Updated from 1:57 p.m. EDT
Times like this it's mighty easy to forget about that little recession issue. Makes you almost think you heard your grandparents or neighbors say something vague about a credit crisis long, long ago. Maybe it was a network miniseries on the end of civilization. Doesn't matter, all's good now. Fine, enough with the fun-having. The rally was actually something to behold, even if it does turn out to be just another one-day trip down memory lane to a time when stocks used to occasionally rise. Citi was up 32% to $1.39. Bank of America ( BAC) was jumping 26% to $4.73. JPMorgan Chase ( JPM) was adding 19%. Financials showing leadership again? General Electric ( GE) was better by 18%. Later, haters.
The worst stock was McDonald's ( MCD), up 8 cents, or 0.2%, at $52.40. We can forgive the burger seller for taking it easy, though. McDonald's never got eviscerated, so if it doesn't get a double-digit increase this fine day, no one's going to be alarmed.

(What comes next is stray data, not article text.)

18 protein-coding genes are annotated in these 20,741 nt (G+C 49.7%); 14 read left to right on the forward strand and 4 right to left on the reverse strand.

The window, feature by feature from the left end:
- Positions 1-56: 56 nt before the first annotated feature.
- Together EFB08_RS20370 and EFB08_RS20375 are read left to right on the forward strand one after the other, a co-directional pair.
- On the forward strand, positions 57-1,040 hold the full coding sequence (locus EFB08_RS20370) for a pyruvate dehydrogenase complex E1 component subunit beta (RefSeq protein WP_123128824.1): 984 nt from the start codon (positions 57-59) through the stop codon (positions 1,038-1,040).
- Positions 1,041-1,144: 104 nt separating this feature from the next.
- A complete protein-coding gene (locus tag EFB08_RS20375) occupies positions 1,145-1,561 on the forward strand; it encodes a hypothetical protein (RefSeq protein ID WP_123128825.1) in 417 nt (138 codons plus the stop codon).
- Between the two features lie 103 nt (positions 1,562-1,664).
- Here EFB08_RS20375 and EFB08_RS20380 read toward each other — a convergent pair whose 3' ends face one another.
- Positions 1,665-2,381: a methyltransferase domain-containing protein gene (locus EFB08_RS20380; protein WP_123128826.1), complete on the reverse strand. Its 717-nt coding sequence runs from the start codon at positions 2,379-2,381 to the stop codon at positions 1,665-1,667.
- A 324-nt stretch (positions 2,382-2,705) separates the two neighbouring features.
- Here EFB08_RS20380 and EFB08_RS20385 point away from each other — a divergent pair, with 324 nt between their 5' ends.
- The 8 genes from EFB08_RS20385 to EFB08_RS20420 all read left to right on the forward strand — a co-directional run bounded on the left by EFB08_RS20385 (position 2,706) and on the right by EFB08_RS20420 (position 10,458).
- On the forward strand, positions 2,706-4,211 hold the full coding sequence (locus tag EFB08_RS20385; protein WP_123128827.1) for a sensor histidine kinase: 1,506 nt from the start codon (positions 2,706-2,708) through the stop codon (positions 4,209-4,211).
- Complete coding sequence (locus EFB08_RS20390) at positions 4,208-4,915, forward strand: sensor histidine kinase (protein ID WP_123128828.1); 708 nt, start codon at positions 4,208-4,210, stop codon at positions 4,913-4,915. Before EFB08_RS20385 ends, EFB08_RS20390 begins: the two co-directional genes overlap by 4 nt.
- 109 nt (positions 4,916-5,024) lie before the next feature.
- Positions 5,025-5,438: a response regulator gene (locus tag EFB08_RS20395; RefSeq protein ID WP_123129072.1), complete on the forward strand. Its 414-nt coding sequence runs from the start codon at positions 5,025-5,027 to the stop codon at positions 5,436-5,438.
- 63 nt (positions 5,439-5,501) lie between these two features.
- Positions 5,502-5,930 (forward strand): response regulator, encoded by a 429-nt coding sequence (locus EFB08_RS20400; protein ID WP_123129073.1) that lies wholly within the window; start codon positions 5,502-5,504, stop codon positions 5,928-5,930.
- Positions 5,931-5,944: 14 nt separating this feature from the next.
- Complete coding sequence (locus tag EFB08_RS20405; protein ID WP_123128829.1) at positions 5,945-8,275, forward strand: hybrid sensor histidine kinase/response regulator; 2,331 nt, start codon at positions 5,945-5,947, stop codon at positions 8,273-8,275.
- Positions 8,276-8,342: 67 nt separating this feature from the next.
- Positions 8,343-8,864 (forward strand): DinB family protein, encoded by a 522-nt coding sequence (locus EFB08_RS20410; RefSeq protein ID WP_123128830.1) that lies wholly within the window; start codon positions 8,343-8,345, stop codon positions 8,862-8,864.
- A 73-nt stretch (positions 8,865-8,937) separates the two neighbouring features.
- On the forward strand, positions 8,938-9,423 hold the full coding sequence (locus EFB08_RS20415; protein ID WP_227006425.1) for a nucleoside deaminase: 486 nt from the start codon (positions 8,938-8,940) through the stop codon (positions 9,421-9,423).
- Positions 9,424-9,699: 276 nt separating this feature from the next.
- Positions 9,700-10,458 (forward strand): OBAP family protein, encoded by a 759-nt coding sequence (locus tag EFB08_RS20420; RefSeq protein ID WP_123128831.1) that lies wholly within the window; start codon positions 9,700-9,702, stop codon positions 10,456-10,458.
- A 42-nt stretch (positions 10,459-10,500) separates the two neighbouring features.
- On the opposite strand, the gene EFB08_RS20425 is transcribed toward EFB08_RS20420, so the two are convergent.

Revenue, excluding planned writedowns, totaled $19 billion in January and February. (The entire letter can be found on the SEC's Web site.) Following the remarks, Citi was up 18% in the premarket. Well done.
Of course the stock is still only at $1.24. We all know about the punishing selloff in the shares, but just in case you don't I'll note that they've fallen more than 80% since the end of 2008 alone. Maybe though, this will be a turn for Citi. There's at least as much of a chance that it won't be, I suppose, but you have to start somewhere. Several other Dow components were in the headlines early, and unfortunately it was mostly for the wrong reasons. Pali Research cut Disney ( DIS) to sell from neutral and put a $12.50 price target on the stock, while Wal-Mart ( WMT) was lowered to hold from buy at Citi with a $53 target. At Goldman Sachs, Hewlett-Packard ( HPQ) was taken off the conviction buy list, according to CNBC. Despite the moves, H-P was up 1.5%, Wal-Mart was barely changed and Disney wasn't trading, so no real damage so far. We'll have to wait and see what happens on United Technologies ( UTX), which lowered its forecast, partly because of restructuring and job-cutting costs. The company now expects to earn around $4 to $4.50 a share this year and said it will eliminate more than 11,000 workers. On top of that, United has decided to pare its buyback plans in half, to $1 billion.